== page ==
Southern Cyprus Holidays
Southern Cyprus Holidays – The realm of Aphrodite
The southern portion of Cyprus, largely Greek Cypriot since a 1974 war divided the island, is an enduring favourite with Brits who make up the largest contingent of tourists – no surprise as Cyprus was a British colony from 1878 to 1960, with a lingering home-from-home feeling. Beach life, top-class archaeological sites, and ever-improving food and wine are major attractions, as is wildflower spotting – the spring flora is prodigious – and specialist activities such as scuba, hiking and mountain-biking. Sacred to the goddess Aphrodite in ancient times, southern Cyprus has successfully banked on this association to become a major wedding and honeymoon venue.
When to go
Southern Cyprus is at its best in late spring (mid–April to early June) or autumn (which extends well into November). Summer is generally too hot to be tolerable anywhere except in the sea, or well up in the Troödos mountains above the coastal resorts. Late winter is also enjoyable, with the countryside at its greenest (wildflower displays peak in March) and swimming just about feasible at noon, but many beachside resort hotels close from about New Year's to early April. Cultural events, especially concerts and music festivals, occur across the year, with a concentration in late spring or autumn.
The weather in Southern Cyprus
Southern Cyprus has a markedly eastern Mediterranean climate, where daytime summer temperatures can approach 40° and rarely fall much below 25°C by night. The far west is usually a bit cooler, thanks to sea breezes at Latchi and Paphos. Recent years have seen freakishly rainy winters, with the first storms arriving in October, and the last ones as late as May. It can snow at higher elevations in the Troödos Mountains, though it rarely lingers. www.cyprus-weather.org gives current reports from seven stations across the island.
Getting the best deal
Peak season for southern Cyprus has traditionally been late June to late October, but each tour operator seems to have its own rationale for assessing this, and autumn departures in particular can be more expensive than spring or early summer. But 2012 – and very likely 2013 – are not typical tourist years for economically fraught southern Cyprus, which is badly exposed to the Greek crisis. With arrival numbers down sharply from historic 2-million-plus annual figures, it’s likely to be a buyer’s market in the near future; some of our best current deals are highlighted below.
Airports and transport need to know
Southern Cyprus has two airports: Larnaca (Lárnaka in officialese; LCA) and Paphos (Páfos; PFO). Both are relatively new (completed 2009) and adequate to demand, though Paphos doesn’t have quite as many luggage belts as it should.
From Larnaca airport, taxis to the city centre cost about €12; city bus No 22 is much cheaper but only runs Mon-Sat, 8am-5pm, with early stoppage Wednesday and Saturday. To reach Limassol or Nicosia, use those towns’ dedicated, long-hours shuttle-bus services (www.airportshuttlebus.eu; €8, to Limassol; www.kapnosairportshuttle.com; €7, to Nicosia).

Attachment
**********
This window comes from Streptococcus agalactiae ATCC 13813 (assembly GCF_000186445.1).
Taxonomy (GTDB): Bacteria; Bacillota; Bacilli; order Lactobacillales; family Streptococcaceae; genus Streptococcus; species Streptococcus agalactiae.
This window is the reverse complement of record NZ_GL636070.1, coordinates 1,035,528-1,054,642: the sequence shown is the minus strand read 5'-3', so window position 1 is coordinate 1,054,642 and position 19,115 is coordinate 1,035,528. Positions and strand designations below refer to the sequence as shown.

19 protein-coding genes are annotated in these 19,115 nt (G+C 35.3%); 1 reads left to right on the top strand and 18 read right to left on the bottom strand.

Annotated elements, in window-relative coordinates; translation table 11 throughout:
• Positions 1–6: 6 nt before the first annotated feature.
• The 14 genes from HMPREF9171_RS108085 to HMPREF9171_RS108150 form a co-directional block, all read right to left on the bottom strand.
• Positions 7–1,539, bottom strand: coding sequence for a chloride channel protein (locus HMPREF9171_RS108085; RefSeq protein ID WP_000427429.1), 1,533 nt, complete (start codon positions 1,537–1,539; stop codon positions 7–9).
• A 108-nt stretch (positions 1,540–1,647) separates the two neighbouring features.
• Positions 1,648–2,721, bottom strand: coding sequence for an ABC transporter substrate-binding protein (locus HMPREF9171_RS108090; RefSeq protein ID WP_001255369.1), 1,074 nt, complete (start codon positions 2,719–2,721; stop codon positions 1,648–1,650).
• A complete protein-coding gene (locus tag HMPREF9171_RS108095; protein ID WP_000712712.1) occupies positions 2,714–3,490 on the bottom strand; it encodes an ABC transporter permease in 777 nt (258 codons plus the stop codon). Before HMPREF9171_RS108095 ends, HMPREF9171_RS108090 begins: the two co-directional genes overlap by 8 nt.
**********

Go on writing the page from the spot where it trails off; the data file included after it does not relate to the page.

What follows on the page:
From Paphos airport, inexpensive (€1) urban bus number 612 heads through the resort area as far as the main waterside terminal in Káto Páfos almost hourly from 7am to midnight (much less Nov–April).
Returning home, be at the airport at least 75 minutes before your scheduled departure. There are a dozen or so eating and dining options at Larnaca (all pricey), rather fewer at Paphos. Car-hire parking areas lie a reasonable distance from the entrances.
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A selection of top resorts in southern Cyprus
For young, single Brits, Ayía Nápa in the far southeast ranks as the most famous resort in southern Cyprus, thanks to its (in)famous clubbing scene. But lately the place has been trying to appeal to families and couples, with impeccable, sugar-white beaches and cutting-edge accommodation right on the sand.
Larnaca, by contrast, has never been as popular, with hard-packed, brown-sand beaches and a big-town feel (which is a plus for compulsive shoppers or museum-goers). The short, Finikoúdes palm-tree promenade is much touted, but the seaside quarter of Skála has more charm.
Limassol (Lemesós in Greek) is frankly a big city with a 17-km-long resort strip tacked on just to the east, behind rather narrow beaches. The old town centre, however, is increasingly attractive given an ongoing renovation programme, and Limassol is really the best choice in southern Cyprus for a winter break.
Otherwise, Pissoúri bay some 30km west of Limassol, with top-quality lodging options at the beach and an intriguing village inland to explore, is probably a better summertime option.
Nicosia, the capital near the centre of the island, isn’t strictly speaking a resort – with torrid summers, and limited accommodation other than businessmen’s hotels – but it too could make an excellent wintertime city-break, with the best museums, events and dining in southern Cyprus.
Between Nicosia and Limassol rise the Troödhos Mountains, where your best bases are not the traditional, rather faded alpine ‘hill stations’ of Plátres and Troödos, but the foothill ‘wine villages’ (krassohoriá) with stone-built restoration inns and fine dining options.
Paphos (Páfos) in the far southwest has long been a favourite with older Brits, whose resident expat numbers in the area reach five figures. Coastal resort development stretches from Yeroskípou in the southeast up to Coral Bay in the northwest, while other facilities are scattered between the little harbour of Káto Páfos and the original, inland, settlement of Ktíma.
Last but not least, the Pólis–Latchí duo in the far northwest rejoices in the some of the most stunning scenery, and best beaches, of southern Cyprus. Market town Pólis itself is rather sleepy, with almost all tourist facilities 4km west at Latchí and its fishing port.